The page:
Hope is a curious thing. Without it, most people cannot function. With it, people give themselves a chance by pursuing their goals against odds they are sometimes better off not knowing. Hope is vital in sports, for example, because it supports continued group effort and it gives the other team a chance to give the game away. It forces the other guy to execute, to make plays—to overcome his own fears.
Hope as an investing strategy is full of flaws. It’s basically a full-fledged “risk-on” strategy. Of course, hope is often rewarded over time, if hope is wedded to patience, in part because of the magic of compounding. But of course, naked hope is foolish. While speculation is a necessary part of markets because no one is working with perfect information (at least they’re not supposed to be), speculation is at least informed by reason. Speculation’s jagged edges are smoothed out by probability. Hope is fueled by the belief that circumstances will magically improve, that someone will come along and save the day; that someone will bail you out.
In the market, that someone has historically been a buyer whose hopes for the stock are higher than those of the seller. One could increasingly make the case in this market that that someone is the federal government, and specifically the Fed, whose job is to help maintain healthy financial markets. While we don’t know the extent to which the Fed will bail out investors who are losing hope, the existence and persistence of quantitative easing suggests the Fed will do quite a lot.
That’s pretty good news, because hope is not going to cut it against COVID-19.
The United States will eventually be rid of the virus—there’s no question in my mind about that—but the question is when. Will we be rid of it in time for schools to open and for sports to resume? Will we be rid of it before workers deplete their unemployment benefits and business owners run out of cash? Unclear. However, it is becoming increasingly obvious that getting back to “normal” is a long way off. Neither hope, nor political rhetoric, nor desire to watch college football in crowded stadiums, is going to make the virus go away. We’re going to have COVID-19 until there is a vaccine and until then there will be significant health risks to the older population and non-zero risks to others.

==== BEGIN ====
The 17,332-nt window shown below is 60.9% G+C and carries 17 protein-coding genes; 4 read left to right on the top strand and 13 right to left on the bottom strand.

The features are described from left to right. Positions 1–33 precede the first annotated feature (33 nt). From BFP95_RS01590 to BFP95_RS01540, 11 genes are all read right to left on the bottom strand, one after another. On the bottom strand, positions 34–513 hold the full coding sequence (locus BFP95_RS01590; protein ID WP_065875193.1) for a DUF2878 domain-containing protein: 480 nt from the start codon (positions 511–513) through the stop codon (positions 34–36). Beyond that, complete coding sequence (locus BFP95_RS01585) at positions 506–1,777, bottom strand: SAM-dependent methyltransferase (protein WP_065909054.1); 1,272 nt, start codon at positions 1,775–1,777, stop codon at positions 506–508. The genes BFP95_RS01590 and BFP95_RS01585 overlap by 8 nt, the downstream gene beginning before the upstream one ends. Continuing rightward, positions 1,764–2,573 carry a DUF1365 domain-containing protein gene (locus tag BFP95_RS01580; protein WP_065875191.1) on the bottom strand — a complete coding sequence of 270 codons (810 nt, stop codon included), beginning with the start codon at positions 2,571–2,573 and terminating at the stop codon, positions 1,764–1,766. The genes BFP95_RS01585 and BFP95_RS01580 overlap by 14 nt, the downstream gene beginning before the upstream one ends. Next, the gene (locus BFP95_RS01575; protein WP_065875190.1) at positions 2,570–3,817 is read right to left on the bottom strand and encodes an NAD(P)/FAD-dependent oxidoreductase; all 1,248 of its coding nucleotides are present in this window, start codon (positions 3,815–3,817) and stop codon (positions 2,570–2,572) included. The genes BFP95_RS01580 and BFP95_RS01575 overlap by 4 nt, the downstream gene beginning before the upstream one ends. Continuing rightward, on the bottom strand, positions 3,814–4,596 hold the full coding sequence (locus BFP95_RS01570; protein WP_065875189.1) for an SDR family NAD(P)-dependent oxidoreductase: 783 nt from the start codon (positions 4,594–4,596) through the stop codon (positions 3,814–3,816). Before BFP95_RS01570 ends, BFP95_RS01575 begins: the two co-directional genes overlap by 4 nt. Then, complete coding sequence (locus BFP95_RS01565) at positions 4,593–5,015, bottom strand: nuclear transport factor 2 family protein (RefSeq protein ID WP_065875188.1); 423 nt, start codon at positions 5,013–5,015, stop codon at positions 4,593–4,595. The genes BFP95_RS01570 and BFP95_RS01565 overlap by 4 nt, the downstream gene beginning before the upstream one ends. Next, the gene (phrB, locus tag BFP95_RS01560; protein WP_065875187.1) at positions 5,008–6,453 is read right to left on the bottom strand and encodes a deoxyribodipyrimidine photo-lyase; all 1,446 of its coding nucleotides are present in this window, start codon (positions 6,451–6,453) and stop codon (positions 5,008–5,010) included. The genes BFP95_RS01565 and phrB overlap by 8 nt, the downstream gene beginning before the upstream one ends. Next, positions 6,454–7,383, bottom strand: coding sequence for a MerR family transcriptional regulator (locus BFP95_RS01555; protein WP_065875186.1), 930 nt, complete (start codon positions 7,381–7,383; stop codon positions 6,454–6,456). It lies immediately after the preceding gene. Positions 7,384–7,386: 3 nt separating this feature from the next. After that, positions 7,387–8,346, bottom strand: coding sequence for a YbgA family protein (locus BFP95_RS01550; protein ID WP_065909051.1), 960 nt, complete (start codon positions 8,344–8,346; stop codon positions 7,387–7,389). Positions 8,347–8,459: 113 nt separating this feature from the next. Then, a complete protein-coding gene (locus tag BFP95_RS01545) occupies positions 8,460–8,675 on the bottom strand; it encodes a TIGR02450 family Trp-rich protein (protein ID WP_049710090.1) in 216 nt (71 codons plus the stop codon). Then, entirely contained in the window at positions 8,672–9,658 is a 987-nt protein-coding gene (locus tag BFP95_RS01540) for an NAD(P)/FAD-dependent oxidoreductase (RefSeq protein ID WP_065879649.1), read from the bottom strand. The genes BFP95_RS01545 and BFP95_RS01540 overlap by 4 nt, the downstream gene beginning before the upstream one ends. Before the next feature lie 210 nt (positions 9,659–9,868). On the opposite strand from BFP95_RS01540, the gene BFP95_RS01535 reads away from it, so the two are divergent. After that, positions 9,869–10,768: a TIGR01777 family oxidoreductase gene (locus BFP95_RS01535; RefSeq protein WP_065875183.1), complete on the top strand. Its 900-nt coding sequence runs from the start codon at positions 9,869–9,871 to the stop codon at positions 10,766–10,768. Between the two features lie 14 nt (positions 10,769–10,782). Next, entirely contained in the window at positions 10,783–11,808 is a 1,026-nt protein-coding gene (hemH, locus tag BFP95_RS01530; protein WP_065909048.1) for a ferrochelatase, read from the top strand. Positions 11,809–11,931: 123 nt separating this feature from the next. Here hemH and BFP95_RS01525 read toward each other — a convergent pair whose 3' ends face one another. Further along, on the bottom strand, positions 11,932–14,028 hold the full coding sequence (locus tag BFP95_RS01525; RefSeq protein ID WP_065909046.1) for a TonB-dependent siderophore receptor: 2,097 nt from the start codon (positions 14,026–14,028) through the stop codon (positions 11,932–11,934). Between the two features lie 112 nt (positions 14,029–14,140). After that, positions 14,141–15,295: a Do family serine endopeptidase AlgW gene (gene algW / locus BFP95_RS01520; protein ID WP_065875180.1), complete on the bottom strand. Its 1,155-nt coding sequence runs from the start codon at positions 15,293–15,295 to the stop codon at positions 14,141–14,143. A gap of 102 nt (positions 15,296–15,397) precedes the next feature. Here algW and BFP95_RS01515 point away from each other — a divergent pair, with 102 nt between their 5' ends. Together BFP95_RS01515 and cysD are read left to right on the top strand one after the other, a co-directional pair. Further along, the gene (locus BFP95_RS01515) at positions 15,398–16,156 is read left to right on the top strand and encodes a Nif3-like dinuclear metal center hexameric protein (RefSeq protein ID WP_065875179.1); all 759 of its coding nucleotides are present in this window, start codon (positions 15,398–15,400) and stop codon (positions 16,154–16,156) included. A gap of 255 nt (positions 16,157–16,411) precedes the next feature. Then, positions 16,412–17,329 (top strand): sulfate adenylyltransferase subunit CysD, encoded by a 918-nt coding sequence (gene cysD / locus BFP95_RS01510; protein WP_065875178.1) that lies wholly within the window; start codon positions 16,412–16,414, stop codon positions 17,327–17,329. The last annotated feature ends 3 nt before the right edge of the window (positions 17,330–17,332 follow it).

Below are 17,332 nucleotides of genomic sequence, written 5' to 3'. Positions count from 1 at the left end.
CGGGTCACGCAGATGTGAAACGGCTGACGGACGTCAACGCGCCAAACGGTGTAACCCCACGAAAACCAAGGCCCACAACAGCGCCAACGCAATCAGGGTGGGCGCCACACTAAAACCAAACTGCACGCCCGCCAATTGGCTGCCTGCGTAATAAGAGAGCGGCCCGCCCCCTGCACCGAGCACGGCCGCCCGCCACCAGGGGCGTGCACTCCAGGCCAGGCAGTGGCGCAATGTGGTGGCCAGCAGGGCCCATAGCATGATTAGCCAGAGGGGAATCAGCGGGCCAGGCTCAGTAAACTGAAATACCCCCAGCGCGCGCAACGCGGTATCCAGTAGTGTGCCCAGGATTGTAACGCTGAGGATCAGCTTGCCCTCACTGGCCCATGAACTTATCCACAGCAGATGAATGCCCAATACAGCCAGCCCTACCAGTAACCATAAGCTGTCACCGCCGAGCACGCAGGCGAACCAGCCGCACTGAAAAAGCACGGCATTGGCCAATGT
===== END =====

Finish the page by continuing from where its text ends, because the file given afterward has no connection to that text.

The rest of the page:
Again, the country will survive and will remain strong and prosperous, but the speed with which we recover is up to us. As Winston Churchill is said to have remarked, “Americans will always do the right thing, after exhausting all the alternatives.”
Most Americans simply cannot afford not to work, so there is no stopping the shift toward a resumption of economic activity. However, we will be stuck in COVID-19 purgatory as we continue to reinfect ourselves.
That’s why we need to be wearing masks in public.
I admit it, I am not a natural mask-wearer. It’s not because I don’t trust health officials or because I heard a rumor that Bill Gates and George Soros and Dr. Fauci are in a cabal to take over the world. It’s because I’m a creature of habit and my habits don’t include keeping masks in my car. It’s also because I’m a little bit vain and I think they look weird. But the main reason I haven’t been wearing a mask (except to the grocery store—I mean, come on…) is because I am a hopeful person. I am an optimist. I believe that things have a way of working out for the best over time. But the thing is—this coronavirus is not going to go away because of my hope, or because I am a nice person or that I go to church from time to time. The coronavirus doesn’t observe the Sabbath. It doesn’t take weekends off. It doesn’t care who your favorite team is or that you haven’t seen your friends in a long time. COVID-19 doesn’t care about your business, your career, your savings, or your parents. The virus does not miss free throws. The virus does not turn the ball over. The virus will not give the game away. That’s why hope will not work. In fact, it will work against us.
On the other hand, facemasks will not work against us. They’re not the cure, but it is becoming obvious that they help. Masks don’t keep the wearer from contracting the virus, but they dramatically reduce the wearer’s ability to spread it.
I cannot help but think of the parable of the long spoons, in which there is a sumptuous feast, but the table has been set only with extremely long spoons. In order to enjoy the feast, the guests cannot feed themselves, but must feed each other.
As Charlie Munger might observe, we know masks don’t accelerate the spread of the virus, which suggests they probably slow it down. So, if we are not going to shut down the economy again, we’ve got to proceed with an abundance of caution. This buys us time, time we won’t have to pay for in the form of additional borrowing from the Fed, no matter how many bailouts it stands ready to dispense.
In addition to other common sense measures such as washing hands and avoiding crowds, wearing masks gives us a much higher probability of slowing the spread and getting it under control. That’s good for us and it’s good for the markets. We should wear them when out in public. It’s our best hope.
Any opinions are those of Burke Koonce and not necessarily those of Raymond James. There is no guarantee that these statements, opinions or forecasts provided herein will prove to be correct. Any information is not a complete summary or statement of all available data necessary for making an investment decision and does not constitute a recommendation. Burke Koonce is a financial advisor at Raymond James & Associates, Inc., member New York Stock Exchange, member SIPC.